- The federal budget was tabled in the House of Commons on March 19, 2019.
- Budget 2019 includes 24 measures for Indigenous peoples, totalling approximately $4.7 billion. More than $4.4 billion has been identified for First Nations.
- Investments over the last four budgets total more than $21 billion, which is four times what the Kelowna Accord committed to in 2006.
Budget 2019 identifies important sustained investments for First Nations, a result of sustained advocacy by the Assembly of First Nations (AFN) and First Nations. These investments are good for First Nations and Canada. AFN’s advocacy is garnering results and while we must continue to seek investments to close the gap between First Nations and Canada, we are seeing progress in priority areas as a result of the total investment of more than $21 billion over the past four budget cycles.
The federal budget released March 19, 2019 includes 24 measures for Indigenous peoples, totalling approximately $4.7 billion. The investments are aimed at a range of initiatives, including, languages, post-secondary education, education, economic participation, emergency management, the Truth and Reconciliation Commission’s Calls to Action such as the National Council for Reconciliation, water and well-being. This federal budget also provides loan forgiveness and reimbursement to First Nations in the area of comprehensive claims, and funding for research in specific claims. Investments over the last four budgets total more than $21 billion. That is four times what the Kelowna Accord ($5.1 billion) committed in 2006.
Here is a breakdown of Budget 2019 investments for First Nations. The attached chart provides further detail:
$1.2 billion over 3 years for Jordan’s Principle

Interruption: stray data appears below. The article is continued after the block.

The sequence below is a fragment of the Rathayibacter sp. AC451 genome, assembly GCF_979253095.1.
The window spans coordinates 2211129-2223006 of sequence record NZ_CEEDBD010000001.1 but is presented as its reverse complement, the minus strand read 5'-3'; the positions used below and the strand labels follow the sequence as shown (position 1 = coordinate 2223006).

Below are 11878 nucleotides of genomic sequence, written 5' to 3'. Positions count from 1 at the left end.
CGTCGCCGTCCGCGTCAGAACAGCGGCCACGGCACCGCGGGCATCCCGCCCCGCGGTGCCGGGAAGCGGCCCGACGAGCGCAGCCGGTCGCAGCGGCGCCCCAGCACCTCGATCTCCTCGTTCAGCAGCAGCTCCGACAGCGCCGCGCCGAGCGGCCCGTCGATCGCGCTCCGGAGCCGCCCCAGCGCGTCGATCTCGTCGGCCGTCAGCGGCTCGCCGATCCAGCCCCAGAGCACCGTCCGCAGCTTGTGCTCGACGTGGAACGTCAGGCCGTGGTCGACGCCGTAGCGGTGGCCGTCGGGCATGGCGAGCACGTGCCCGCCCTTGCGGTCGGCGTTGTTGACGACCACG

This new investment reflects the ongoing commitment to uphold and fully implement Jordan’s Principle and supplements the federal government’s work with First Nations to develop a long-term approach to improving services for First Nations children via Jordan’s Principle. AFN continues to advocate for greater First Nations control of Jordan’s Principle to ensure First Nations children have access to child-centered, needs-based and First Nations-based programs and services wherever they reside.
$739 million over 5 years for water
The majority of this investment builds on previous investments to eliminate boil water advisories by funding operations and maintenance to prevent First Nations from ending up on boil water advisories again.
$333.7 million over 5 years + $115.7 million ongoing to implement Indigenous Languages Act
This investment will support the implementation of Bill C-91, which is currently before the House of Commons. AFN has pressed for the revitalization and strengthening of First Nations languages – to keep our people connected to our cultures and to ensure our children are healthy and are strong in their identity. The goal is for the Indigenous Languages Act to become law by June 2019 (within this parliamentary session) and within the United Nations International Year of Indigenous Languages (2019).
$327.7 million over 5 years for post-secondary education
This investment helps reduce the existing wait list of First Nations post-secondary students (currently about 10,000). Without continued investments, however, the wait list will continue to grow as more and more of our students graduate from high school. AFN continues its work with the federal government to ensure the implementation of recommendations made by First Nations through the federal review of First Nations post-secondary education. This work includes facilitating the drafting of a new federal policy for First Nations post-secondary education with the intent of securing adequate funding and supports for post-secondary students and First Nations institutions of higher learning.
Loan forgiveness and reimbursement for comprehensive claims and research for specific claims
This investment pertains to any loan taken by a First Nation for the negotiation of comprehensive claims and self-government, including any loans that were taken and paid back by the First Nation. These loans will be forgiven or, where they have already been paid, they will be reimbursed. National Chief Bellegarde, AFN and First Nations in BC, the Yukon and Northwest Territories pressed hard for this commitment and this is a step in the right direction. First Nations should not have to pay for the restoration of our rightful land base.
$127 million to create the National Council for Reconciliation
This is a one-time funding commitment to create the National Council for Reconciliation, the key accountability mechanism identified in the Truth and Reconciliation Commission and its Calls to Action.